“Where are you going?” I ask, the words bounding from my lips before they have politely registered with my brain first. He looks surprised by the sudden interest. I too am startled by it.

“I’m going to Lettfield Farm.”

“Farm?” I say with a tone of repulsion to my voice which I cannot help.

“Yes, farm.” He laughs looking at me kindly. “My mother’s unwell and can’t look after the place by herself.” He pauses and sighs. “I always new one day I’d come back here. Come back home.”

“I’m running away.” I reply.

A City on Fire

Streets alive, decorated with ruin and burning with the desperate acts of a handful of survivors. Fallen trades, buildings, hope; this is what lines the city and fuels the fire.

The broken store windows and raided family homes do not seem to shock the town’s inhabitants anymore. They go about their daily routines as if they’re living in place of peace and order. A beggar man watches me watch the world. “We don’t belong here anymore.” He shakes, rambling and raising his voice, speaking desperately, spitting as he goes. Afraid and defeated, the old man has given up just like the town. “It’s their town now,” he laughs crazily. “Their town.”

I look across the pavement; two kids sit playing Rock, Paper, Scissors in the shade. I haven’t seen this game for years. I guess it must have disappeared along with the rest of us, packing up our traditions and minivans. The boy in the red and mud smeared t-shirt wins and leans across the other, reaching over he picks up a small slice of pie. The last piece of pie I realise as he shoves it hungrily into his mouth. The younger of the two kids is looking terribly sad and is desperately thin. They’re starving and no-one can do anything about it. The thought of food makes me feel quite queasy and sends a ripple through my stomach; I wonder when it was I last ate.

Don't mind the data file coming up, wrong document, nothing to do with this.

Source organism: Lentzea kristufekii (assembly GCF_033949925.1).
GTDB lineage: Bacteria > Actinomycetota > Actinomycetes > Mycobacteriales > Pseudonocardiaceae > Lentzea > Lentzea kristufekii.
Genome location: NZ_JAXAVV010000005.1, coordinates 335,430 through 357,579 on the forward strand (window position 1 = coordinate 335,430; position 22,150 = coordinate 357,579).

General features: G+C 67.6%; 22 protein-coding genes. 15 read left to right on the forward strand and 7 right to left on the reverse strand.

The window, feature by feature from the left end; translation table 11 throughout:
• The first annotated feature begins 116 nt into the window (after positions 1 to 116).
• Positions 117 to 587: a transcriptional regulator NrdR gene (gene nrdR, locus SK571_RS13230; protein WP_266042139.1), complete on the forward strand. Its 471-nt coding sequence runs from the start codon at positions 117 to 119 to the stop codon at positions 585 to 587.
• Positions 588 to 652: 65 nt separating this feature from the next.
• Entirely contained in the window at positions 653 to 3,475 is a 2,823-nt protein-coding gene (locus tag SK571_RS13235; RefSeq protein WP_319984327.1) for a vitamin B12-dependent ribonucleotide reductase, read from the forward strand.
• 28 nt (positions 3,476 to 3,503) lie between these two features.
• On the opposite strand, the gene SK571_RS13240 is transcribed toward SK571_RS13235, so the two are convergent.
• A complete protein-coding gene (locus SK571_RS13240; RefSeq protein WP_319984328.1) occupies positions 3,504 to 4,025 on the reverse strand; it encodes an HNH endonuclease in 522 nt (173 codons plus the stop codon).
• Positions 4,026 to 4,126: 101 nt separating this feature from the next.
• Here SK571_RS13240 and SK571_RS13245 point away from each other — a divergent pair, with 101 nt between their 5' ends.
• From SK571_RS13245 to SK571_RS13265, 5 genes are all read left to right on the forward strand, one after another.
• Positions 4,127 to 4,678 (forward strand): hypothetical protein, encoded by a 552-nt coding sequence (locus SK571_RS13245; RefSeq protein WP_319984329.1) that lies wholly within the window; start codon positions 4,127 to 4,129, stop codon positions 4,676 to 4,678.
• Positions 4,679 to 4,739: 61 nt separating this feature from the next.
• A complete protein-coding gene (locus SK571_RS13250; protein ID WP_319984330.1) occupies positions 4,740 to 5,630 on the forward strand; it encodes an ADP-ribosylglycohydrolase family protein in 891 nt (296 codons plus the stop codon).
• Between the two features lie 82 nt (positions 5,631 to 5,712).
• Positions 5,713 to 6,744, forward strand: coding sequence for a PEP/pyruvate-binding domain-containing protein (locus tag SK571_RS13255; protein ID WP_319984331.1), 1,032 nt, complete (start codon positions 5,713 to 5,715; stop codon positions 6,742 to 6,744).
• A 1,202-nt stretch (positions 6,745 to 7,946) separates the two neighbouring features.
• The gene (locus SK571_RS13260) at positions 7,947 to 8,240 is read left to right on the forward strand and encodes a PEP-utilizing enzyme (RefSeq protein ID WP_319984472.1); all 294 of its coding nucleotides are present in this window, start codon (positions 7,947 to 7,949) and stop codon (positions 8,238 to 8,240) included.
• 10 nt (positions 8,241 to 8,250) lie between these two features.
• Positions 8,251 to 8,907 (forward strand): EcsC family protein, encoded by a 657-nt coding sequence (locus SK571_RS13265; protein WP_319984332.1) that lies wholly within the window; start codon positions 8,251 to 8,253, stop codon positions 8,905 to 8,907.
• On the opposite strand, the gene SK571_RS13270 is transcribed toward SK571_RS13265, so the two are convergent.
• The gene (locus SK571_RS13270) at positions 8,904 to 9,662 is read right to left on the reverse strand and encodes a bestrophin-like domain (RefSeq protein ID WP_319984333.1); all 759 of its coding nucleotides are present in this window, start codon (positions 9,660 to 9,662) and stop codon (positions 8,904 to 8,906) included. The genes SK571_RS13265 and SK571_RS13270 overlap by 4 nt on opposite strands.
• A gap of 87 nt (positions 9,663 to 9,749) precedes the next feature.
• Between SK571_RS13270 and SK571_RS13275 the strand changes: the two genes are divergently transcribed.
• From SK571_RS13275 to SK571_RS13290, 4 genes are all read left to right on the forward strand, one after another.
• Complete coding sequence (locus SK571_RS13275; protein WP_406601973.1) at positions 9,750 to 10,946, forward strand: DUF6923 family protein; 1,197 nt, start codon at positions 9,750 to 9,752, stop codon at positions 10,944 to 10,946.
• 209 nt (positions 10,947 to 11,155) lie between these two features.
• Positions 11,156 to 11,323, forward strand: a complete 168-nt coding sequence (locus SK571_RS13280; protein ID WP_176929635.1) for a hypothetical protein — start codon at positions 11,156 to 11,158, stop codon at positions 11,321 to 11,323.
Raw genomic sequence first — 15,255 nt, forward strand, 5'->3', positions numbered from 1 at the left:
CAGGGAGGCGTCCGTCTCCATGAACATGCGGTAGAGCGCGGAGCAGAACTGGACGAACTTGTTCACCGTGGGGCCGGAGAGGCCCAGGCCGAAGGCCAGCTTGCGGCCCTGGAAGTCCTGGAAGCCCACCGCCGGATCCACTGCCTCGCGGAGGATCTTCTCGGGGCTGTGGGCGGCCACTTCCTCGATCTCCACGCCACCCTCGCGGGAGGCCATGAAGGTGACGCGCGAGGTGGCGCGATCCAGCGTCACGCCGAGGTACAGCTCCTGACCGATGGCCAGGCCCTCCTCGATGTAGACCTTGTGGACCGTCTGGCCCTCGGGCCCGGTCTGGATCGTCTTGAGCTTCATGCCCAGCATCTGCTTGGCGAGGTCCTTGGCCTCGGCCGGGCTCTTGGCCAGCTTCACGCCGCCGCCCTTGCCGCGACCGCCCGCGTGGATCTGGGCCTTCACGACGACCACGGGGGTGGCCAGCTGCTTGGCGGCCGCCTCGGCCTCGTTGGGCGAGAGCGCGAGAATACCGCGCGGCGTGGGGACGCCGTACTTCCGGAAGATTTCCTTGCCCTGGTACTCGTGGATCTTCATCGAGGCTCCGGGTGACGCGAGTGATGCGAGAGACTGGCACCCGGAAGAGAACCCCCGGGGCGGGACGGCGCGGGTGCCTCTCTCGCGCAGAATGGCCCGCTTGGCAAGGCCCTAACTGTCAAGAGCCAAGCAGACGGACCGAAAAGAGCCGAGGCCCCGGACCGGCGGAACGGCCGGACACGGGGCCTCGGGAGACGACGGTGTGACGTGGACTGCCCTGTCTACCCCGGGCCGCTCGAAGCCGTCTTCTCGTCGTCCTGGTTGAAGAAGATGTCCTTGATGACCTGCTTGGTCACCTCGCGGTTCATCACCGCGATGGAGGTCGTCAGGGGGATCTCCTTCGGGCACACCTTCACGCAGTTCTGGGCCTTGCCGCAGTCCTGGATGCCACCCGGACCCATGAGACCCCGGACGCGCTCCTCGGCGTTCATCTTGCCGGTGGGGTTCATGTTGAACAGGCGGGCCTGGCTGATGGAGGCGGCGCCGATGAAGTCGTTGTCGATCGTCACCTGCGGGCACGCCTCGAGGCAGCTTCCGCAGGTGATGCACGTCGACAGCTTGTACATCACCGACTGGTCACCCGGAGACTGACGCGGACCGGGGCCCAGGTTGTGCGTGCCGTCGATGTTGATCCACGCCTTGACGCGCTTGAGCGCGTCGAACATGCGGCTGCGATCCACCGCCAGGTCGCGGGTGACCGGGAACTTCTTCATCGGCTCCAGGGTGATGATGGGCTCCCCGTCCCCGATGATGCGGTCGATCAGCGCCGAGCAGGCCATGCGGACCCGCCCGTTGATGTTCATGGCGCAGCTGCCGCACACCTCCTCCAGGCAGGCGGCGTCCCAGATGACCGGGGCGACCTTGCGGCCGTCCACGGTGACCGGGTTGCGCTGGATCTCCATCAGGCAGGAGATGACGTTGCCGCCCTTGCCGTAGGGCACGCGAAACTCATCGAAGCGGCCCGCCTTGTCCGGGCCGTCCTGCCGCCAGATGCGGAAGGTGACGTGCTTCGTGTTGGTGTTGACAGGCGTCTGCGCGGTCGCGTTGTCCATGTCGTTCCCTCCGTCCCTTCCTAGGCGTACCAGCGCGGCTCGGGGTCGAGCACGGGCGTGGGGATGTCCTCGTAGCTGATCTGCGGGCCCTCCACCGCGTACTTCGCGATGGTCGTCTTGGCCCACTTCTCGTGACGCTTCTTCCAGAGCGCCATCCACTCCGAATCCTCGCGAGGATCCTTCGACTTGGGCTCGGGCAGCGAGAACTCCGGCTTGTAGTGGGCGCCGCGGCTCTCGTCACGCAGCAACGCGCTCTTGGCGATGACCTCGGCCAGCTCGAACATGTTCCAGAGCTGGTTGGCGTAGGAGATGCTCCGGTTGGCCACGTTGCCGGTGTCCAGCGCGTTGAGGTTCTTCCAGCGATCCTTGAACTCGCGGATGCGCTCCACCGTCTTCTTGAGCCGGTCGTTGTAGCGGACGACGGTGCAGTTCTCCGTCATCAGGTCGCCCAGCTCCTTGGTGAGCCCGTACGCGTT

17:38pm. It’s unbearably hot. The sun is burning down on me, I’ve tried to stick to the shadows but the heat is too much even in the shelter of the shade. I think I’ve just woken up; I’m leaning against a sizzling rock wall. I must’ve fainted. The throbbing pain down my right hand side and the grazes on my knees and legs support this. I feel weak and sickly and can feel the skin blistering on my arms and face. I grab a bottle from my bag and throw the last of the water down my throat. The last of the liquid trickles down and soothes slightly, giving me a new stretch of life. I check my watch; I’ve left it too close. I’m still a mile or two away from home, I’m out of water and the sun is beginning its descent. Curfew is beginning. I hear the dull horn sound.

I begin to panic; I need to find some place to stay fast. But people do not just let anyone into their homes, they don’t take chances anymore. Compassion and charity left with the peoples trust in their survival. I think hard, rushed and nervously. Sam! My only hope is Sam. He lives on the outskirts of town if I remember correctly, well what’s left of it anyhow.We used to holiday as kids some twenty years ago, he used to pull my hair and we would hide his grandma’s shoes. I pick myself up and speedily start walking, then running. The outskirts have long since blurred with the boundaries of town. There is no safeland now, even the churches proved futile when the people fled to them for protection. I haven’t seen Sam since his wife died five years ago, the terrible circumstances that forced him to become a recluse and hide himself away. He wouldn’t leave this place no matter how much his family pleaded.